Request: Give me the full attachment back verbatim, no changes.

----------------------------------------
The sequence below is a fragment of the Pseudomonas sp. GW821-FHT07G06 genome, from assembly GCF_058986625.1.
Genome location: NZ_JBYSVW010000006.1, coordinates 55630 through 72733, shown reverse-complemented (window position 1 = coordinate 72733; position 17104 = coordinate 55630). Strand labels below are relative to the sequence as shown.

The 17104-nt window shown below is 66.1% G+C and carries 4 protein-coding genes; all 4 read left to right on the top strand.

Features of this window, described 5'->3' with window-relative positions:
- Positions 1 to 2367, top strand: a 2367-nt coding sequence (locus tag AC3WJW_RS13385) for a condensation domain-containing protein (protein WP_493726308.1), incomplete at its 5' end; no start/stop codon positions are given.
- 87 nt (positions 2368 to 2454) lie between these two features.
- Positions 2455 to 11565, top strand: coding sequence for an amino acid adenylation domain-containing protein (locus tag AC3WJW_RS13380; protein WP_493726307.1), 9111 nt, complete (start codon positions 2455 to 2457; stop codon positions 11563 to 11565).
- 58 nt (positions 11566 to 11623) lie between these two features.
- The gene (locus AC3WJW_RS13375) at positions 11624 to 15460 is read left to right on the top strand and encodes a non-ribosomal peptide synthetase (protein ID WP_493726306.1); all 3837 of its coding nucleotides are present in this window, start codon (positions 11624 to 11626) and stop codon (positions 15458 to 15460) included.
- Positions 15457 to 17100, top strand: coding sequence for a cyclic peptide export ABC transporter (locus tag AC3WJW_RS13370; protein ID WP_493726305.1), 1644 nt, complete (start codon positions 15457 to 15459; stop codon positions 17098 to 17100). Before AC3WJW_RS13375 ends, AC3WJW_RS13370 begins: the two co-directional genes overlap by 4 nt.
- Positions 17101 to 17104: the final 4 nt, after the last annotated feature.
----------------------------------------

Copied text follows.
The sequence below is a fragment of the Pseudomonas sp. GW821-FHT07G06 genome, from assembly GCF_058986625.1.
Genome location: NZ_JBYSVW010000006.1, coordinates 55630 through 72733, shown reverse-complemented (window position 1 = coordinate 72733; position 17104 = coordinate 55630). Strand labels below are relative to the sequence as shown.

The 17104-nt window shown below is 66.1% G+C and carries 4 protein-coding genes; all 4 read left to right on the top strand.

Features of this window, described 5'->3' with window-relative positions:
- Positions 1 to 2367, top strand: a 2367-nt coding sequence (locus tag AC3WJW_RS13385) for a condensation domain-containing protein (protein WP_493726308.1), incomplete at its 5' end; no start/stop codon positions are given.
- 87 nt (positions 2368 to 2454) lie between these two features.
- Positions 2455 to 11565, top strand: coding sequence for an amino acid adenylation domain-containing protein (locus tag AC3WJW_RS13380; protein WP_493726307.1), 9111 nt, complete (start codon positions 2455 to 2457; stop codon positions 11563 to 11565).
- 58 nt (positions 11566 to 11623) lie between these two features.
- The gene (locus AC3WJW_RS13375) at positions 11624 to 15460 is read left to right on the top strand and encodes a non-ribosomal peptide synthetase (protein ID WP_493726306.1); all 3837 of its coding nucleotides are present in this window, start codon (positions 11624 to 11626) and stop codon (positions 15458 to 15460) included.
- Positions 15457 to 17100, top strand: coding sequence for a cyclic peptide export ABC transporter (locus tag AC3WJW_RS13370; protein ID WP_493726305.1), 1644 nt, complete (start codon positions 15457 to 15459; stop codon positions 17098 to 17100). Before AC3WJW_RS13375 ends, AC3WJW_RS13370 begins: the two co-directional genes overlap by 4 nt.
- Positions 17101 to 17104: the final 4 nt, after the last annotated feature.